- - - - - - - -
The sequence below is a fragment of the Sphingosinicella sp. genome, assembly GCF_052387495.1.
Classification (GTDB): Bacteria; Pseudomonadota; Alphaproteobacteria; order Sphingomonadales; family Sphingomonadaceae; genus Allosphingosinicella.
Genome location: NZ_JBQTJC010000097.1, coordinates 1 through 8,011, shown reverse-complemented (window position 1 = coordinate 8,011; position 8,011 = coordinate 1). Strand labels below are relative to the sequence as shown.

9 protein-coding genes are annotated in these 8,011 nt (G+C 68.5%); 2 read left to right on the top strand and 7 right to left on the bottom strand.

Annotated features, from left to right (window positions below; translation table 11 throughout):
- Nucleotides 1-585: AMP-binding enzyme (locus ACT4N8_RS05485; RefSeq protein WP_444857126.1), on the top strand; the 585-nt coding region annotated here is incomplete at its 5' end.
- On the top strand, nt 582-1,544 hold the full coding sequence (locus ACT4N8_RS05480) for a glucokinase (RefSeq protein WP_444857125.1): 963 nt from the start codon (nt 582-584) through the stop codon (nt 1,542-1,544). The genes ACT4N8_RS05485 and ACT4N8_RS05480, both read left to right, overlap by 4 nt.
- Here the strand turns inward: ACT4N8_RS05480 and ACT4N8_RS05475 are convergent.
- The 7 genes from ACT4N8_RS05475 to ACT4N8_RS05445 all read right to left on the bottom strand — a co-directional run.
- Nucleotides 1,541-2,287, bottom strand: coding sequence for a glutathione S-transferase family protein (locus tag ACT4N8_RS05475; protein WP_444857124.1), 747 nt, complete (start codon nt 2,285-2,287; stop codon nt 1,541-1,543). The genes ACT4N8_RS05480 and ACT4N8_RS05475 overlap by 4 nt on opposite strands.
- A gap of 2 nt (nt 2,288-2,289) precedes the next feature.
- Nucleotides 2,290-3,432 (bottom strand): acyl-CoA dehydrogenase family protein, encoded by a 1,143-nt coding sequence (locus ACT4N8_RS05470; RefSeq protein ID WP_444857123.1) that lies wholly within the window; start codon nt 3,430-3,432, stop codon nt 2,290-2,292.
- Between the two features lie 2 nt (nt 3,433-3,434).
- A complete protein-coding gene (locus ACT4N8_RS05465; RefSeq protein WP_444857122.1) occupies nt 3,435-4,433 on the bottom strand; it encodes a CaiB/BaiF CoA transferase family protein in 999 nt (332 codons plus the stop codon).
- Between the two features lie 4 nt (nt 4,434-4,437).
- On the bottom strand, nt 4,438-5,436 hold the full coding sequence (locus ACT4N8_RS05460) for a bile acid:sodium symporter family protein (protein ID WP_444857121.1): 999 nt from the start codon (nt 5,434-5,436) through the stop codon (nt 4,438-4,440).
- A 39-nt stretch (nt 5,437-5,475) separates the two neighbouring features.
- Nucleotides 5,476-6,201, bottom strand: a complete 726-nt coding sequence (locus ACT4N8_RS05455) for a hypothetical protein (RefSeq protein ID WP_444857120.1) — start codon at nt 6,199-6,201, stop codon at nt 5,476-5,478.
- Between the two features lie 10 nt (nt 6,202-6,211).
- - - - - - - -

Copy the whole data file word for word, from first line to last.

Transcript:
The sequence below is a fragment of the Sphingosinicella sp. genome, assembly GCF_052387495.1.
Classification (GTDB): Bacteria; Pseudomonadota; Alphaproteobacteria; order Sphingomonadales; family Sphingomonadaceae; genus Allosphingosinicella.
Genome location: NZ_JBQTJC010000097.1, coordinates 1 through 8,011, shown reverse-complemented (window position 1 = coordinate 8,011; position 8,011 = coordinate 1). Strand labels below are relative to the sequence as shown.

9 protein-coding genes are annotated in these 8,011 nt (G+C 68.5%); 2 read left to right on the top strand and 7 right to left on the bottom strand.

Annotated features, from left to right (window positions below; translation table 11 throughout):
- Nucleotides 1-585: AMP-binding enzyme (locus ACT4N8_RS05485; RefSeq protein WP_444857126.1), on the top strand; the 585-nt coding region annotated here is incomplete at its 5' end.
- On the top strand, nt 582-1,544 hold the full coding sequence (locus ACT4N8_RS05480) for a glucokinase (RefSeq protein WP_444857125.1): 963 nt from the start codon (nt 582-584) through the stop codon (nt 1,542-1,544). The genes ACT4N8_RS05485 and ACT4N8_RS05480, both read left to right, overlap by 4 nt.
- Here the strand turns inward: ACT4N8_RS05480 and ACT4N8_RS05475 are convergent.
- The 7 genes from ACT4N8_RS05475 to ACT4N8_RS05445 all read right to left on the bottom strand — a co-directional run.
- Nucleotides 1,541-2,287, bottom strand: coding sequence for a glutathione S-transferase family protein (locus tag ACT4N8_RS05475; protein WP_444857124.1), 747 nt, complete (start codon nt 2,285-2,287; stop codon nt 1,541-1,543). The genes ACT4N8_RS05480 and ACT4N8_RS05475 overlap by 4 nt on opposite strands.
- A gap of 2 nt (nt 2,288-2,289) precedes the next feature.
- Nucleotides 2,290-3,432 (bottom strand): acyl-CoA dehydrogenase family protein, encoded by a 1,143-nt coding sequence (locus ACT4N8_RS05470; RefSeq protein ID WP_444857123.1) that lies wholly within the window; start codon nt 3,430-3,432, stop codon nt 2,290-2,292.
- Between the two features lie 2 nt (nt 3,433-3,434).
- A complete protein-coding gene (locus ACT4N8_RS05465; RefSeq protein WP_444857122.1) occupies nt 3,435-4,433 on the bottom strand; it encodes a CaiB/BaiF CoA transferase family protein in 999 nt (332 codons plus the stop codon).
- Between the two features lie 4 nt (nt 4,434-4,437).
- On the bottom strand, nt 4,438-5,436 hold the full coding sequence (locus ACT4N8_RS05460) for a bile acid:sodium symporter family protein (protein ID WP_444857121.1): 999 nt from the start codon (nt 5,434-5,436) through the stop codon (nt 4,438-4,440).
- A 39-nt stretch (nt 5,437-5,475) separates the two neighbouring features.
- Nucleotides 5,476-6,201, bottom strand: a complete 726-nt coding sequence (locus ACT4N8_RS05455) for a hypothetical protein (RefSeq protein ID WP_444857120.1) — start codon at nt 6,199-6,201, stop codon at nt 5,476-5,478.
- Between the two features lie 10 nt (nt 6,202-6,211).